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The ethical clearance of this study was reviewed and approved by the Ethics Committee of the Angolan Ministry of Health (39 C.E/MINSA.INIS/2022). All relevant authorities were also informed about the purpose and procedures of the study. Participation in the study was voluntary and written informed consent was obtained from all volunteers and from parents or legal guardians of all children participating in the survey. All procedures were carried out in accordance with the ethical standards described in the revised Declaration of Helsinki of 2013. All clinical and epidemiologic data were anonymized.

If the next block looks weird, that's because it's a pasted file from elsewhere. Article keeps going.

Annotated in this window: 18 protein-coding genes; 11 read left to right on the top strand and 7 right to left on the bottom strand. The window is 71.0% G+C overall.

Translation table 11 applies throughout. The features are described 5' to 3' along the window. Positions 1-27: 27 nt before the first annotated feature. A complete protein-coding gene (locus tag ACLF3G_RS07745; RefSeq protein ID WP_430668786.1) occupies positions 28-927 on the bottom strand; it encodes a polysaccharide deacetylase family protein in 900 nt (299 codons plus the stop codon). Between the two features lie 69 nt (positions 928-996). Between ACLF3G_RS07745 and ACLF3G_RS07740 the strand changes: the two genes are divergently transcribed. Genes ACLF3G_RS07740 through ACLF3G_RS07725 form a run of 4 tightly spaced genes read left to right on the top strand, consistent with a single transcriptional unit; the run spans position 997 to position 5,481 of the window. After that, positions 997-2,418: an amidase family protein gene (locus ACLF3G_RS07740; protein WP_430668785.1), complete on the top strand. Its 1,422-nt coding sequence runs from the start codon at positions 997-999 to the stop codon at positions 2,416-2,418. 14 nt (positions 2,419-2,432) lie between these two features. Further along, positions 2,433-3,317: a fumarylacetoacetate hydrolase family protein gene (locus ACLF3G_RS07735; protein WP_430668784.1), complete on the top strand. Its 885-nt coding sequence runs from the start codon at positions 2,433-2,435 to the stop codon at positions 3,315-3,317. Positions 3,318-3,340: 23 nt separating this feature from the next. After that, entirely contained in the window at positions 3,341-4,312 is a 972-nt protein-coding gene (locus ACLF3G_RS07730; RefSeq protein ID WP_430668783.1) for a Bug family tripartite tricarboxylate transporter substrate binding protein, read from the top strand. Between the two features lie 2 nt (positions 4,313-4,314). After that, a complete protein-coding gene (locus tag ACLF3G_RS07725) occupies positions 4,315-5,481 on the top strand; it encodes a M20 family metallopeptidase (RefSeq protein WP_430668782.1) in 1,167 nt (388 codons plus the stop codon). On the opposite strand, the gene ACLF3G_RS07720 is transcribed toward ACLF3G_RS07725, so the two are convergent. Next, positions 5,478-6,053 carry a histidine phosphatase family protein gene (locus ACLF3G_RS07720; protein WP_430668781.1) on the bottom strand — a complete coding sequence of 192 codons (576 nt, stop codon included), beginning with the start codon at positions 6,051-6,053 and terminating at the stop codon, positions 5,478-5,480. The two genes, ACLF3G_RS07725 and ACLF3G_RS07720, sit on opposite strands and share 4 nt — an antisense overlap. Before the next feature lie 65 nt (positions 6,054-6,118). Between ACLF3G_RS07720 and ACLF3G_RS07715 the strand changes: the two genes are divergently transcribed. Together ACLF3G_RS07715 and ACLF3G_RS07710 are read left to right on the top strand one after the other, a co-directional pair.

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All the authors consent the publication of the manuscript.

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The authors declare that there is no competing interests regarding this publication.

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Supplementary Information

Additional file 1: Table S1.

Sociodemographic and clinical data of the 200 patients included in this study.

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Febrer-Sendra, B., Crego-Vicente, B., Nindia, A. et al. First field and laboratory evaluation of LAMP assay for malaria diagnosis in Cubal, Angola. Parasites Vectors 16, 343 (2023).